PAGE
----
LNAT Essay: Top 6 Tips
LNAT Essay section is made up of a choice of essay questions inviting you to form and present an argument. You have 40 minutes to complete this and your essay will be sent to each university you apply to which requires the LNAT.
The LNAT essay gives the university an opportunity to assess the skills you have which are important for a prospective law student. Here are my top tips for approaching this part of the assessment with confidence.
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1. Practice writing similar essays
Practice writing essays in 40 minutes, incorporating 5-10 minutes planning time. This might seem like a harsh time constraint but I can ensure you that 30 minutes is often all you receive to complete an essay question in a law exam and it is important you can complete your work accurately in this time. Moreover, the LNAT essay does not need to be pages long. Realistically, they are expecting an essay of around 500-600 words with a 750 word limit. Trust me when I say that with practice you will see that you are given ample time to respond to the question.
2. Plan your essay response
Planning is crucial if you want your LNAT essay to be of the highest quality. Planning helps you pre-determine a solid structure, enables you to ensure you have a position that you can defend and gives you something to refer to if you go blank. Therefore, it is most efficient to factor in time within the 40 minutes to plan your response fully. Develop a plan using whatever technique works best for you: mind maps, bullet points, lists or flow charts are all incredibly useful methods to adopt.
Planning can also help you rule questions out. If you are struggling to figure out which question you can argue best, my advice is to think of a very rough plan for each and it will help you organise your thoughts to see which question you can complete to the highest standard.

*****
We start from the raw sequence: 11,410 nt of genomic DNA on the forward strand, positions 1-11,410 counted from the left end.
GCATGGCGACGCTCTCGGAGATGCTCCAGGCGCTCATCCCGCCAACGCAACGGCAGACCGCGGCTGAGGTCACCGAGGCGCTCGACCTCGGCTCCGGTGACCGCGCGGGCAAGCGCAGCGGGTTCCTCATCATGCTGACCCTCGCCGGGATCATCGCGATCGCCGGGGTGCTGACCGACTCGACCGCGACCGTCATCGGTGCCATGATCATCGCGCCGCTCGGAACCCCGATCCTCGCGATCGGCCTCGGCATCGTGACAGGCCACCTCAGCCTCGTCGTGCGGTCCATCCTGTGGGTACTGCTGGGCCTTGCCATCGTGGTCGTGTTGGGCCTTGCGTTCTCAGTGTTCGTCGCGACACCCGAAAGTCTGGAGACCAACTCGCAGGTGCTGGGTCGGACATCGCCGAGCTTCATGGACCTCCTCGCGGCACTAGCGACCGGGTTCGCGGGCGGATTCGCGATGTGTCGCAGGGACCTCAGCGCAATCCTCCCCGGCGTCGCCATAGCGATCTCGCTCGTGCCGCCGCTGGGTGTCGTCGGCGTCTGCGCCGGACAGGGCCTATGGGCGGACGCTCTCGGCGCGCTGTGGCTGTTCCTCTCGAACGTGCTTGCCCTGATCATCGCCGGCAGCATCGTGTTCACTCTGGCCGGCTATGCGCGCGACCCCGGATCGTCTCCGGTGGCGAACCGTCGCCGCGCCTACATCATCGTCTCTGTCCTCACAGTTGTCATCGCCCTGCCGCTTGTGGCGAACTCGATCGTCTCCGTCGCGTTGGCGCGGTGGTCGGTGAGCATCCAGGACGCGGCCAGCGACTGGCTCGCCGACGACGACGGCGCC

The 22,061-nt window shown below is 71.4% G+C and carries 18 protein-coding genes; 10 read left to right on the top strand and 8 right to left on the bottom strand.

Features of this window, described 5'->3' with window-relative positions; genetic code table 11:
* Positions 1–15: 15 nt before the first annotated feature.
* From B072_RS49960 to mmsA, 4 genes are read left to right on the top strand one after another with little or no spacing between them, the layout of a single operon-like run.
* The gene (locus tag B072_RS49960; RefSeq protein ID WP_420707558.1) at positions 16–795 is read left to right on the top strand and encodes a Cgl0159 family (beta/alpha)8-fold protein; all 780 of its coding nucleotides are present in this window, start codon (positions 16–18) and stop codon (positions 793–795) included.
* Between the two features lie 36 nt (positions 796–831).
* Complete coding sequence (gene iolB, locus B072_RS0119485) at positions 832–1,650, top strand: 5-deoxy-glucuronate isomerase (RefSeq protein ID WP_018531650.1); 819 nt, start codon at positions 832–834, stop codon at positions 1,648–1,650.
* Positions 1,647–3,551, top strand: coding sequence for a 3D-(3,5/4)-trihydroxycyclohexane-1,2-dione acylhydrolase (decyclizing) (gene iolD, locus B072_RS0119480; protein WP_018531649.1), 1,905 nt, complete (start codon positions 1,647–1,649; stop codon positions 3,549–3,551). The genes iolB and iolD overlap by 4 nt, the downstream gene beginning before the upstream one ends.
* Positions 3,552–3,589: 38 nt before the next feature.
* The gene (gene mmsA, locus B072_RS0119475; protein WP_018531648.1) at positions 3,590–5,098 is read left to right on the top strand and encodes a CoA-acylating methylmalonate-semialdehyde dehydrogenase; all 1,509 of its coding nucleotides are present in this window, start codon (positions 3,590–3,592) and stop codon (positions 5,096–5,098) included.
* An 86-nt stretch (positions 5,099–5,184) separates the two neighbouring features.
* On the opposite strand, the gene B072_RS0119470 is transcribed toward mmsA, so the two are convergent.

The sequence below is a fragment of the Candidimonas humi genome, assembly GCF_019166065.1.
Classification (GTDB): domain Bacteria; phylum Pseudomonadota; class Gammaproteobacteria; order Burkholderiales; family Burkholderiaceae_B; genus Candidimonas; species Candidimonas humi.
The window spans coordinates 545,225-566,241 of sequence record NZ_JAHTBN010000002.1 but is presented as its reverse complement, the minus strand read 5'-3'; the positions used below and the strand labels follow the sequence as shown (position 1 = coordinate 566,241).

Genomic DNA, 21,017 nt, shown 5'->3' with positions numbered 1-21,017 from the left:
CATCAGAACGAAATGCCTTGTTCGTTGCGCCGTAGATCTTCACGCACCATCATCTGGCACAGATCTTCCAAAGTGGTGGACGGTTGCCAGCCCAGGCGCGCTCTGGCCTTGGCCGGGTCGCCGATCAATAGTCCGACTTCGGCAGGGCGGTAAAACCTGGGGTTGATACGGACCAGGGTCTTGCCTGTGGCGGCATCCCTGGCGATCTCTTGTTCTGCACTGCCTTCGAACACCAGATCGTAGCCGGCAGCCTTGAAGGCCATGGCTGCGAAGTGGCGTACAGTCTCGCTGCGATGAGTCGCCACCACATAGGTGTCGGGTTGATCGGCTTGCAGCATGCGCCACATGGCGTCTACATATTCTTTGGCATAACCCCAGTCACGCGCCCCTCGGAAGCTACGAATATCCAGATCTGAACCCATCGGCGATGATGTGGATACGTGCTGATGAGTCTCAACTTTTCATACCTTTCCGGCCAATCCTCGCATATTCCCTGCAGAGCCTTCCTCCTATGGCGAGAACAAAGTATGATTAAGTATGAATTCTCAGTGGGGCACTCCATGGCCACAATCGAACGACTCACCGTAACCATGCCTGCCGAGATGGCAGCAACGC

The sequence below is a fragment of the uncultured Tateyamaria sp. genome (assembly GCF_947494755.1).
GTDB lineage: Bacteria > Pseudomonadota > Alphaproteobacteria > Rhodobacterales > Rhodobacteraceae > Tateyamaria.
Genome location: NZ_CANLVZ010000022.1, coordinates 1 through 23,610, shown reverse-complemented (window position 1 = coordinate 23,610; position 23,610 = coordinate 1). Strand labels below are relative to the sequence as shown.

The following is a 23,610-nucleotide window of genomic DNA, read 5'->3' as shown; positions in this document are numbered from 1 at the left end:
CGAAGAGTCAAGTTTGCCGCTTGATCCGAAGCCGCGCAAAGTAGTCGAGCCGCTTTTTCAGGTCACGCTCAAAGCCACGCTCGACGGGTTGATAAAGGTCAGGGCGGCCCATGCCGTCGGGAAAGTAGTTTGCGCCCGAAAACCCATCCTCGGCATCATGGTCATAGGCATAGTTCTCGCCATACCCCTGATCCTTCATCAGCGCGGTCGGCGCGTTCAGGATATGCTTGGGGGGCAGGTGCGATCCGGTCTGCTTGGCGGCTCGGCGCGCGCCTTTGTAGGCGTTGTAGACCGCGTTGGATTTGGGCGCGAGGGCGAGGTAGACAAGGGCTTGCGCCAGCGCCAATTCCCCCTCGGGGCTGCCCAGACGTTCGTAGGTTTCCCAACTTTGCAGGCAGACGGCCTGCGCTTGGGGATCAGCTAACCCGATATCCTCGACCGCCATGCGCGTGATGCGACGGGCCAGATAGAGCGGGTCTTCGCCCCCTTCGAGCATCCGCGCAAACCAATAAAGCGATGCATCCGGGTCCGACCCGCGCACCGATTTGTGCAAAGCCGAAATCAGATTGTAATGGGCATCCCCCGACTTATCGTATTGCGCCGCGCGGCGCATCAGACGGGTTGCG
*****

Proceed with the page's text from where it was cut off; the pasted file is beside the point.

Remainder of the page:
Read our useful guide on Section B of the LNAT: The Essay
3. Don’t panic if you have no knowledge of the LNAT essay topic
In Part B the LNAT essay is primarily testing your ability to form an argument and defend it. It is only useful to use your own personal expertise in answering the question if it adds to the argument you are advancing. Therefore, if you know you can still create a defensible position then don’t let lack of knowledge hold you back.
Having parents, teachers or friends make up a series of questions for you to practice writing is incredibly helpful in getting yourself ready to face questions you have never seen before. For example, one of my questions was based on artificial intelligence – something I know nothing about but was still able to write a good argument on.
4. Pick a side
If I could underline this piece of advice 500 times, I would. You must pick a side. This does not in any way mean that the opposing view has no merit, but you must seek to persuade the reader that your argument is more compelling. In other words, acknowledge opposing arguments and find a way to reject them to further your own argument.
Personal opinions should be used only if they strengthen your argument. Additionally, if something you disagree with altogether provides a tighter argument then don’t be afraid to recognise that and go with it. This might be difficult at first but will become easier the more you practice. The more you look past your possible bias the more convincing and persuasive your argument will be.
5. Be careful with language
Arguments made in court must be kept concise and clear so that the details of the case come across clearly to the judge and any jury involved. Believe it or not, university legal writing and the style required in the LNAT essay is no different.
It is imperative that you make a clear and persuasive argument devoid of flowery language, big words you may only half understand, and all slang and abbreviations. The reader will appreciate the clarity of your argument much more than the breadth of your vocabulary.
This was a piece of advice given to me by a teacher that I almost disregarded as it seemed like the biggest waste of my final few minutes. However, by some miracle I had minutes to spare by the end of my essay and on re-reading it, I spotted continuous repetition of points and more spelling mistakes than I would like to admit. Whilst your spelling is certainly not being tested, going through and quickly fixing any mistakes will make you feel more confident about your argument when the time eventually runs out.
Words: Alicia Gibson
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